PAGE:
Jack Pollock
BURNED You say eco-terroism, I say arson. One of four defendants in the ongoing case concerning torched Eagle Creek logging trucks has decided to call the whole thing off. Jacob Sherman, a 20-year-old PSU student, plead guilty last week to setting the fires.

The Earth Liberation Front, an anonymous band of destructive environmentalists, claimed responsibility for a April 2001 arson at Ross Island, sparking a "domestic terrorism" investigation by the FBI Joint Terrorism Task Force. Though the ELF hasn't claimed the Eagle Creek firebombing, the MO of both incidents was identical.

Sherman was joined in both arsons by the notorious Tre Arrow. An anti-logging activist and former congressional candidate, Tre, aka Michael Scarpitti, remains at-large with a federal warrant out for his arrest. Two other former PSU students indicted in the Eagle Creek case, Angela Cessario and Jeremy Rosenblum, are pleading not guilty. Their trial is scheduled for Feb. 24. Sherman is expected to be sentenced for 41 months. ANNA SIMON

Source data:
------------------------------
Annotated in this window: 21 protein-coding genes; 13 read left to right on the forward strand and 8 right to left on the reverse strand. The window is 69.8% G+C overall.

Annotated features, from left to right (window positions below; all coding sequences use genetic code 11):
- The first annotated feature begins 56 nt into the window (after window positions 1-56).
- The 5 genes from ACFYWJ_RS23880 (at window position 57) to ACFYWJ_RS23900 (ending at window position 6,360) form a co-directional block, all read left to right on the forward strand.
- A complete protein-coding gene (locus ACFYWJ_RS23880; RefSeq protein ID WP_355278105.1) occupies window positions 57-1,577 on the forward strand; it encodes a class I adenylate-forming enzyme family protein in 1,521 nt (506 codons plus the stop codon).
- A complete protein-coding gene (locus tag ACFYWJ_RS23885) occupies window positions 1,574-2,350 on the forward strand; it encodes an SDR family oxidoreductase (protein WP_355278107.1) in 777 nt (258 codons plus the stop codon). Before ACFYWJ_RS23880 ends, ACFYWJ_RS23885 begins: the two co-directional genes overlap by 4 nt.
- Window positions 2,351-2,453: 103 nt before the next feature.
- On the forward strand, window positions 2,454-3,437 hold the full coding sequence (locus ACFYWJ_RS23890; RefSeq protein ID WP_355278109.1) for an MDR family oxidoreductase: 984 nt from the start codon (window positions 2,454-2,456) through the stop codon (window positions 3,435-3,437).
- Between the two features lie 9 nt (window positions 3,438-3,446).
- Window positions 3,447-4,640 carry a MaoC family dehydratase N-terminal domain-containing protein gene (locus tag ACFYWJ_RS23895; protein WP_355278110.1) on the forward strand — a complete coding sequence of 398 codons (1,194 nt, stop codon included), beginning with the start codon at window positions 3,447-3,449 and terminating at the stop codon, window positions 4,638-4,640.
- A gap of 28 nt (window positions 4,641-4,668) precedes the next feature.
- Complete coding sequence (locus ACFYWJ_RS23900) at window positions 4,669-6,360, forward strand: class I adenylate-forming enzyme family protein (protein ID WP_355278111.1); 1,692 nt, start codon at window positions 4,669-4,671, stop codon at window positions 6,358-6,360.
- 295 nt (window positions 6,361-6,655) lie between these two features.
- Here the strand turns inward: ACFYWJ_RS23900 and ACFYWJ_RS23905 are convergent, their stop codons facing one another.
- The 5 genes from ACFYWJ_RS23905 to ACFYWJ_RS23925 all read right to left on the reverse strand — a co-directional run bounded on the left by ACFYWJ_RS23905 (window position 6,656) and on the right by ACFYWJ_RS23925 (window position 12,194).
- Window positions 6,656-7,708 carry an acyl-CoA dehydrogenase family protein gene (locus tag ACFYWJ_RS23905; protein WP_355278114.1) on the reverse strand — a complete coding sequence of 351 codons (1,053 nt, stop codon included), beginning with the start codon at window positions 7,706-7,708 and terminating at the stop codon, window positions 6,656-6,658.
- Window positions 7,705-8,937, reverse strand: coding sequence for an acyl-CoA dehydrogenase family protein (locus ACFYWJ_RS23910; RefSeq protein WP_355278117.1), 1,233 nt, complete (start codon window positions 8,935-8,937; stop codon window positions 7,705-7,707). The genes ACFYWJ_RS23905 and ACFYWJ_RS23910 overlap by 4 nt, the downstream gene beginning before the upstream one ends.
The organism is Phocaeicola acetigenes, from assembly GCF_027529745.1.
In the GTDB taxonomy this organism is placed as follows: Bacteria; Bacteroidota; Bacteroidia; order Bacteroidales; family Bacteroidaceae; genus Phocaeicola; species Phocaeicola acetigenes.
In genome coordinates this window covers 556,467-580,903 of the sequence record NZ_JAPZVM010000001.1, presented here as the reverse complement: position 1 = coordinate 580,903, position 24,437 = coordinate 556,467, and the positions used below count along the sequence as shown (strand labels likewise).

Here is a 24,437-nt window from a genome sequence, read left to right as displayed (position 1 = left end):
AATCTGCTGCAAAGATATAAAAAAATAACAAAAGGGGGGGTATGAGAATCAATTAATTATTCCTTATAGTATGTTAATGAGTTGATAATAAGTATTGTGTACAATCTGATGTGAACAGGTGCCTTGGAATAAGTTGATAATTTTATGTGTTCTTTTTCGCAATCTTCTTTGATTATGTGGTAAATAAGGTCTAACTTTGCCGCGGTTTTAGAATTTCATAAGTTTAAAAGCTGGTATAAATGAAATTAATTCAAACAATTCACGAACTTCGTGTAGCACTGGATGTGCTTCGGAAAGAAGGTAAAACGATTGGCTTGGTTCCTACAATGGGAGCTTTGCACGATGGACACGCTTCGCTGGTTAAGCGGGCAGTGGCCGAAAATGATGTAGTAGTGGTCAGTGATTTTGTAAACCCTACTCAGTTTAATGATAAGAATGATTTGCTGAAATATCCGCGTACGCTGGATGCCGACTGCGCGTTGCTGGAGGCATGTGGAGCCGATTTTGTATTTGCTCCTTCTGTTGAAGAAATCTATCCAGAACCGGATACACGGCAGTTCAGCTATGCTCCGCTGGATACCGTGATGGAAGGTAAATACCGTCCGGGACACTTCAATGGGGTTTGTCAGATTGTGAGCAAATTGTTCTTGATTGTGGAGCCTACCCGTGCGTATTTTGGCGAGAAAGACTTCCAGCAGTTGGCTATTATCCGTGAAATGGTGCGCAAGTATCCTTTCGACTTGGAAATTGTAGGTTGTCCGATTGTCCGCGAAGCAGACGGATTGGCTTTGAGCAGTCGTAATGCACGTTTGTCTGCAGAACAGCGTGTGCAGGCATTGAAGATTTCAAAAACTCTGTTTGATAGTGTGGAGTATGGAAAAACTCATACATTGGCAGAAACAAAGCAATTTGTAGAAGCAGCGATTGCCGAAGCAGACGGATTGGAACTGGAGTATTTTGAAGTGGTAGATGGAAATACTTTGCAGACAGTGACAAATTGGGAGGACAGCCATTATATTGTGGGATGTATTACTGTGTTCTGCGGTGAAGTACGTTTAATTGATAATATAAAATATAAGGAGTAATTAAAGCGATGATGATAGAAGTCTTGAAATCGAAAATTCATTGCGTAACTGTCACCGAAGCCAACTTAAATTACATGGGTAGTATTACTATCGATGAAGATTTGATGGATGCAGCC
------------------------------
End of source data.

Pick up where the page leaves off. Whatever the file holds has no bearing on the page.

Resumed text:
A FREE LUNCH AFTER ALLSigns reading "Closed Until Further Notice" continue to block the paths of the east Portland park adjacent to the St. Francis Parish, but the homeless served by the church's dining hall managed to reach a last-minute reprieve. Until neighbors began complaining of criminal activity, the park, located on SE 11th and Oak, had regularly served as a loitering ground for the homeless population that ate dinner at the dining hall. In response to complaints, though, police gave St. Francis an ultimatum--close the park for six months and come up with a plan to abate delinquent activity--or close the dining hall.

Last week parish members gave police a modest resolution. "We're going to provide security while the dining hall is open and we'll have a designated area on the parish premises for people to gather," said Valerie Chapman, church spokeswoman. After threatening to shut down the dining hall the day after Thanksgiving, and some last-minute negotiations, the police finally accepted the proposal, allowing the dining hall to continue for the time being. "We feel what has happened to the church and the people is symptomatic of a break-down in the system," Chapman says. St. Francis serves dinner to as many as 300 people a day. ANNA SIMON